• Newspapers

• Magazines (covering a wide variety of topics)

• Online publications (covering a wide variety of topics)


If you want to get a journalism job with a specific organization, make sure you familiarize yourself with their website, their social media presence as well as their area of overall coverage. Look for gaps in their coverage, and if you see an opportunity to fill a gap, make note of it and mention it during your interview, in addition to making note of what the organization does well at, of course.


You should also take the time to read up on the organization as much as possible; your level of interest will communicate loyalty and initiative. In addition to appearing more knowledgeable about the organization, you will also learn whether or not it’s actually a place you want to work.



Current Job Postings

Our job board below has "Journalist" postings in Canada, the United States, the United Kingdom and Australia.



Career Advancement Possibilities

It can be a daunting task to find full-time employment as a journalist right out of school due to the competitive nature of journalism jobs. Many journalists start out by working entry-level jobs, or temporary and contract positions.


Once a prospective journalist has more experience, they may qualify for regular, full-time employment. With further experience, they may move to a larger station or publication. Experienced journalists may advance to editorial positions in print media or become news anchors or producers in broadcast media.



Similar Occupations in Our Database

Listed below are jobs that are similar in nature to "journalist", as they may involve many of the same skills, competencies and responsibilities.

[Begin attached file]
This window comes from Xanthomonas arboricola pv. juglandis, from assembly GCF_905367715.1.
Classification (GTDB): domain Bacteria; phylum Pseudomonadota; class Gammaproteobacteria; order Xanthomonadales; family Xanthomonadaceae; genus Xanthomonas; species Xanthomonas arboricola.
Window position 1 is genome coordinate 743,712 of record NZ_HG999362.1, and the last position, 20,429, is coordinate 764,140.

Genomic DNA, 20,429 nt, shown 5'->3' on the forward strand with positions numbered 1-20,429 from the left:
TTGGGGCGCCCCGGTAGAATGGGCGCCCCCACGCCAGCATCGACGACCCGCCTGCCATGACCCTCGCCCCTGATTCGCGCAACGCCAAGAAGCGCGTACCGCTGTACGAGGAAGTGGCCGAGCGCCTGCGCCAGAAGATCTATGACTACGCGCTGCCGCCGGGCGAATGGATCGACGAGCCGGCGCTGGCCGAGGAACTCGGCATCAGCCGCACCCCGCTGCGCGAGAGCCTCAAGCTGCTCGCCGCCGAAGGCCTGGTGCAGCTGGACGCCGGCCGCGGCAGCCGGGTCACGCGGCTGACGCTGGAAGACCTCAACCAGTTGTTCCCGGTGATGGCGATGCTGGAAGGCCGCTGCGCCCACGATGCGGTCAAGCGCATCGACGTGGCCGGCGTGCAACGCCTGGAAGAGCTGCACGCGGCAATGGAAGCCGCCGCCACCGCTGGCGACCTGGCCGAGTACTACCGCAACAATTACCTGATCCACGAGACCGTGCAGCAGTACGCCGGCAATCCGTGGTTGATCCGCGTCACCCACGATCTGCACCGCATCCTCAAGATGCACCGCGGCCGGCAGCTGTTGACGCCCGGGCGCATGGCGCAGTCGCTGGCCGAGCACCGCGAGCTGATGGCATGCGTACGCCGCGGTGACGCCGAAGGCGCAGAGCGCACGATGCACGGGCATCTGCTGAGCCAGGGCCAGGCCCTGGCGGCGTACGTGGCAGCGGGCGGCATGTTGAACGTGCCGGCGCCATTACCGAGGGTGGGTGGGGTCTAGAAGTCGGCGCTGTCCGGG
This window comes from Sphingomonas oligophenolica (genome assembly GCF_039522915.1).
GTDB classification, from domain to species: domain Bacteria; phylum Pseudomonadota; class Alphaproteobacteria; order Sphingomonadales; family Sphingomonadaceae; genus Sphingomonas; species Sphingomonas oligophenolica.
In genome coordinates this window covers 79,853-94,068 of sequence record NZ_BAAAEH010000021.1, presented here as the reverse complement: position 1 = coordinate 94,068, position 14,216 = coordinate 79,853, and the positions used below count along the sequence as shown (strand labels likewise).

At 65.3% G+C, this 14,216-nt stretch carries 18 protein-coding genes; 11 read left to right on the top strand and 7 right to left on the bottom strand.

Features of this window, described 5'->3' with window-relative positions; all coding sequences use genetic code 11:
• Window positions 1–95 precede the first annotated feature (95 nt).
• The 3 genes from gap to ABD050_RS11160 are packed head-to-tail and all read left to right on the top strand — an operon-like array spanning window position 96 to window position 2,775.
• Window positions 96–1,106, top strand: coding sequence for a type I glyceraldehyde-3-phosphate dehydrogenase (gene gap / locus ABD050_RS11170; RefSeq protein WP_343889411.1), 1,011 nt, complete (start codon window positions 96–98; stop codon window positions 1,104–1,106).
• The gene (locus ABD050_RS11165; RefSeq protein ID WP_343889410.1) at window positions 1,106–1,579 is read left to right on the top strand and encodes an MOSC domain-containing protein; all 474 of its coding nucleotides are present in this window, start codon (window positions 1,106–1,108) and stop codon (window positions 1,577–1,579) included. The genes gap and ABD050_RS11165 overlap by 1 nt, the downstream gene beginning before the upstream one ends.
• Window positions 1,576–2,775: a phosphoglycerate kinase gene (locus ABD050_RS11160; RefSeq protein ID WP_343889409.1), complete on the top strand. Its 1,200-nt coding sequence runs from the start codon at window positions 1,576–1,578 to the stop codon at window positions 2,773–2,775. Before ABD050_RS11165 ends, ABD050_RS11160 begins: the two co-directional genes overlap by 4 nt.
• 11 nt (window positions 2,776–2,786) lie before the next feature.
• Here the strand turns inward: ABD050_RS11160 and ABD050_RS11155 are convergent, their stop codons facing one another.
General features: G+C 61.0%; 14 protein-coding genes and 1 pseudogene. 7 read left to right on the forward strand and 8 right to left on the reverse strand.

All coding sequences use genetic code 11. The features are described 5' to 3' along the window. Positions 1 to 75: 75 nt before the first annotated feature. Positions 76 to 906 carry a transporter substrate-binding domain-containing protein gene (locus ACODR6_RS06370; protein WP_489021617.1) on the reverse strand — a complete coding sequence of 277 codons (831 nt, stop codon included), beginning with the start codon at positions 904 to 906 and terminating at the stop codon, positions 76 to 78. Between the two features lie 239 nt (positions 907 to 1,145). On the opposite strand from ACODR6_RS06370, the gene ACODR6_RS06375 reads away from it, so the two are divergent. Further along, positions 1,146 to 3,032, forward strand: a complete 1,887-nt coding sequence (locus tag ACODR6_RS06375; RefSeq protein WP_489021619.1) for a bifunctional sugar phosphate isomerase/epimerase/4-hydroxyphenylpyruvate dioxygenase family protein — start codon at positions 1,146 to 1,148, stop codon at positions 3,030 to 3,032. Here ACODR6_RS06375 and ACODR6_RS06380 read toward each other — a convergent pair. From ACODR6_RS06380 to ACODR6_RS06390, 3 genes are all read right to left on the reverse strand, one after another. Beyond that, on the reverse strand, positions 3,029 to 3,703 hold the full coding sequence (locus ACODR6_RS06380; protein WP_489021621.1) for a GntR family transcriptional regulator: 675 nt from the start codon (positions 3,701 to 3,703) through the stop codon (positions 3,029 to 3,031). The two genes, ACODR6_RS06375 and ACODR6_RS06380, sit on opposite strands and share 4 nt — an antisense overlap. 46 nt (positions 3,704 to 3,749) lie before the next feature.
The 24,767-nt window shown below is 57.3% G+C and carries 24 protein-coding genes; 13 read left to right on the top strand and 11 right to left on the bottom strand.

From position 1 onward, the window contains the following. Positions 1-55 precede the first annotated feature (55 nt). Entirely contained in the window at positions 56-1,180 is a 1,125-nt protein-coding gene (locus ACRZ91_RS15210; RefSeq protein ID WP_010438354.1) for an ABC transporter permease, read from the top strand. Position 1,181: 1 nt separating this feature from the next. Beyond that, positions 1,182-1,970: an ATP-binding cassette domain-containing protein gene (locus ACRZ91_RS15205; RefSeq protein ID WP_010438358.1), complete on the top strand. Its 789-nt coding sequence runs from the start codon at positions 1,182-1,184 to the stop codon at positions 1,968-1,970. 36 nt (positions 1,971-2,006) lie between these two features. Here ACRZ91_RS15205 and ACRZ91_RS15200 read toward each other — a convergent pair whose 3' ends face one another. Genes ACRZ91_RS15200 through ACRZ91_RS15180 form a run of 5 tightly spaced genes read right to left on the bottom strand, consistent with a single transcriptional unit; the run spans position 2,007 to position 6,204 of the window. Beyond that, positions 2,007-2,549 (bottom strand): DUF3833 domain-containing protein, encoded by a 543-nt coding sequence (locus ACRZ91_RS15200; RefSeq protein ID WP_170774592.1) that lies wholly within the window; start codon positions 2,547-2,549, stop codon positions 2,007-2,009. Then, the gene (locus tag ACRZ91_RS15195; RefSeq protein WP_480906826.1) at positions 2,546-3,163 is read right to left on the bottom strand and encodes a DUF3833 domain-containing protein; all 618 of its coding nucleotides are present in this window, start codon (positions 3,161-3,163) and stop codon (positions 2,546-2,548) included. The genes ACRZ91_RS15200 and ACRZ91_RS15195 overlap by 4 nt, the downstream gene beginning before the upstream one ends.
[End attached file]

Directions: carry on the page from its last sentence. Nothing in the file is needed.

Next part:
Financial Journalist

Foreign Correspondent


Investigative Reporter




Please use the references below to find more information on the various aspects of a career as a journalist.


Wages & Salaries in Alberta:Journalists.” (March 31, 2019). ALIS website - Alberta Learning Information Service. Retrieved December 29, 2019.

Media & Communication:Reporters, Correspondents, and Broadcast News Analysts.” (September 4, 2019). Occupational Outlook Handbook - United States Bureau of Labor Statistics website. Retrieved December 29, 2019.

Explore Careers: Journalists.” (December 11, 2018). WorkBC website. Retrieved February 14, 2020.

Advice:How to Break Into Journalism.” (n.d.). The Muse website. Retrieved December 29, 2019.

Career Training:Becoming a Journalist.” (n.d.). Society of Professional Journalists website. Retrieved December 29, 2019.



How to Become a Journalist



Scholarships for Becoming a Journalist

Scholarships in Canada and the United States listed for majors that apply to becoming a journalist can be found on our All Scholarships by Major page.


Success Tip: Be sure to apply for any scholarships that you even barely qualify for, as there are millions of dollars of scholarships that go unused every year due to a lack of applicants!



Relevant University Majors

Studying one of the university majors listed below is an excellent starting point for getting into this field. Click on the links to find out what else you can do with these majors!